I think it’s very important to know your rights! Especially if you ever have a encounter with a law enforcement officer. You can exercise your rights and I wish my seventeen year old son would have known his when he had an encounter with local police officers. I received this information from the Youth Justice North Carolina Organization.
If An Officer Violates Your Rights:
– You can file an internal affairs complaint with the officer’s police department or sheriff’s department.
– You can report the incident to the media.
– You should tell your defense attorney, if you have one.
You Can Read This To The Officer:
“I am not resisting. I do not consent to any search of me or my things. I am exercising my right to remain silent. I do not want to speak to you. If I am free to leave, please tell me. If I am not free to leave, please call my parent/guardian _______________ at ______________ or _____________ at _______________.”
You have the Right:
– To be free from self-incrimination. You do not have to speak to an officer or write a statement.
– To be free from unreasonable searches. Officers can’t search you unless they have your consent or a good reason to think you have something illegal (or something not allowed at school, if you’re at school). You can refuse consent to search of you and your belongings (ex. clothes, backpack and car).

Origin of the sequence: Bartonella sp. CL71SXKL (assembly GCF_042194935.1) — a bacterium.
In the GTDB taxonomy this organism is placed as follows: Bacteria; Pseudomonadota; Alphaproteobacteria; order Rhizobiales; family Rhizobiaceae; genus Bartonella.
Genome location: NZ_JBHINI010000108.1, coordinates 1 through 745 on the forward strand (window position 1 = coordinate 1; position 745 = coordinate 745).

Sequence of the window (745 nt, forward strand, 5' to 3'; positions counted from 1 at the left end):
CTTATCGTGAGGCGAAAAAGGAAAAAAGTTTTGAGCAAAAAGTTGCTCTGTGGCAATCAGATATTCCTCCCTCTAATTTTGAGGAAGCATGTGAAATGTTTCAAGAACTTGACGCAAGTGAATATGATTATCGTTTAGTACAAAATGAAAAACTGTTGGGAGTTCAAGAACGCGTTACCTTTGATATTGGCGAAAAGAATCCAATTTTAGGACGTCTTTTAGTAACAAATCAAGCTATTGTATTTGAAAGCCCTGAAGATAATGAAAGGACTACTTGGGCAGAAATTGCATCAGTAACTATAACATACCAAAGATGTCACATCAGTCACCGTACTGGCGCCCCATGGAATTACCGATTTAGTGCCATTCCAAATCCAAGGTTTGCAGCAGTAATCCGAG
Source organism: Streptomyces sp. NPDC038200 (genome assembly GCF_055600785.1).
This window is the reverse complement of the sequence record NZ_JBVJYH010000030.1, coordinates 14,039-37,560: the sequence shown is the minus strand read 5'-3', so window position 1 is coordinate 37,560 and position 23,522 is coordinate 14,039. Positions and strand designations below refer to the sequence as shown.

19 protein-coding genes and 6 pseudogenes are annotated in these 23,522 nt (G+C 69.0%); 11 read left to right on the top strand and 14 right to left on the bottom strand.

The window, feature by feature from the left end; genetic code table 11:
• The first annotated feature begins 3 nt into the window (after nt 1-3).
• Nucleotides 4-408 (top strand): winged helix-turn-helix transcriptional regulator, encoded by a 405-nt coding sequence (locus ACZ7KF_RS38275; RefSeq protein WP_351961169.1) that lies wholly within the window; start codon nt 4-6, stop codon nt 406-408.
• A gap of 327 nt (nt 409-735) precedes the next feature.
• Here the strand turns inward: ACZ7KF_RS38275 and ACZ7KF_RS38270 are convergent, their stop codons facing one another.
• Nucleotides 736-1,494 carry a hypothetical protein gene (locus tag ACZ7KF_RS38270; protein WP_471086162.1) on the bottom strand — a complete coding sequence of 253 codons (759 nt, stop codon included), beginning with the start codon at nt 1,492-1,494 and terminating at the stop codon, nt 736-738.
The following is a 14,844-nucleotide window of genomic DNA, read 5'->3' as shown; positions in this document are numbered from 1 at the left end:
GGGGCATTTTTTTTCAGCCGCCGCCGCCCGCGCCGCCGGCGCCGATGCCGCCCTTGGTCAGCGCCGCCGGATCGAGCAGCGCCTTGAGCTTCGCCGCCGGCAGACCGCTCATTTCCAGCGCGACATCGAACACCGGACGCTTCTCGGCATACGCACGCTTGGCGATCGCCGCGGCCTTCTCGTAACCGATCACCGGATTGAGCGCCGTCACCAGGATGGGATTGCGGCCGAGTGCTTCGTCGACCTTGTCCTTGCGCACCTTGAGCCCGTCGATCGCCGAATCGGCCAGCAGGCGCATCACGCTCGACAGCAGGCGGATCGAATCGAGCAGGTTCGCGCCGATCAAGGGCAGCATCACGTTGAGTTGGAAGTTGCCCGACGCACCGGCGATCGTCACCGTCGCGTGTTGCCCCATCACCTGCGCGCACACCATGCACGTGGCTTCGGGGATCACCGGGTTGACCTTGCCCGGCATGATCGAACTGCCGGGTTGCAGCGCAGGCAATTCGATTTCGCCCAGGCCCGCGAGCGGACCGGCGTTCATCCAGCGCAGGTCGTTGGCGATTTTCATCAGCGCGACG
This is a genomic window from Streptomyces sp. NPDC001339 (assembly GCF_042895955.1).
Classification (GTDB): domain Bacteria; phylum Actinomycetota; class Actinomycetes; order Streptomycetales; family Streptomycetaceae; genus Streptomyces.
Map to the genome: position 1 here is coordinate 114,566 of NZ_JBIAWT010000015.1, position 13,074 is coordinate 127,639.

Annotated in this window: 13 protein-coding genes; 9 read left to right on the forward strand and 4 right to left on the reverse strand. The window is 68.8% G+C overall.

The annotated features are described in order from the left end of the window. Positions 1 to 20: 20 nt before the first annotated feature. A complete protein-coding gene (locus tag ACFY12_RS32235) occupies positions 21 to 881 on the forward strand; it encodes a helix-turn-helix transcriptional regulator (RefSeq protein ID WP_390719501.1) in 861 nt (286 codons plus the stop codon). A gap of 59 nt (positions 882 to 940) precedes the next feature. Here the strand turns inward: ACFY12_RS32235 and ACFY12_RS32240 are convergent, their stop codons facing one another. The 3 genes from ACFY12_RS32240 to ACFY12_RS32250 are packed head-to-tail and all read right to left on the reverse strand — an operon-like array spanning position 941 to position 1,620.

– To be free from excessive force, bullying, harassment and discrimination.
– To not be arrested unless the officer knows facts that show it’s more likely than not that you have committed a crime.
– Never run, resist, fight or interfere.
– Stay calm and be polite.
– Give your name if asked for it.
– Don’t lie or give false documents.
– Ask if you are free to leave. If so, leave.
– If you are arrested and/or told you can’t leave, ask for your parent and lawyer immediately.
– After encounter is over, write down anything you can remember, including the date and time, officer’s name, witnesses names, and what happened, and take photos of any injuries.
– Read the statement shared above to the officer.
If you are pulled over while driving, keep your hands on the steering wheel at all times. If you need to reach for your driver’s license and registration, let the police officer know what your intentions are AND… No sudden movements that would make the cop feel threatened to use his or her firearm.
AND… It’s perfectly legal to film cops at work in all 50 states. Recording cops openly in a public place, as long as it doesn’t physically interfere with their ability to do their job, is your constitutional right.
** I honestly hope this helps someone. I think it’s important for our sons and daughters to know their rights! My son was clueless and I didn’t prepare him for something like what he experienced. I’m totally guilty of thinking that it wouldn’t happen to my child.** #KnowYourRights
You can read Durham: Racial Profiling Much? AND… I Can’t Stay Silent to get the back story that prompted this post. Did you know your rights? If so, have you ever had to exercise them? Feel free to add any additional information or your experience to this list.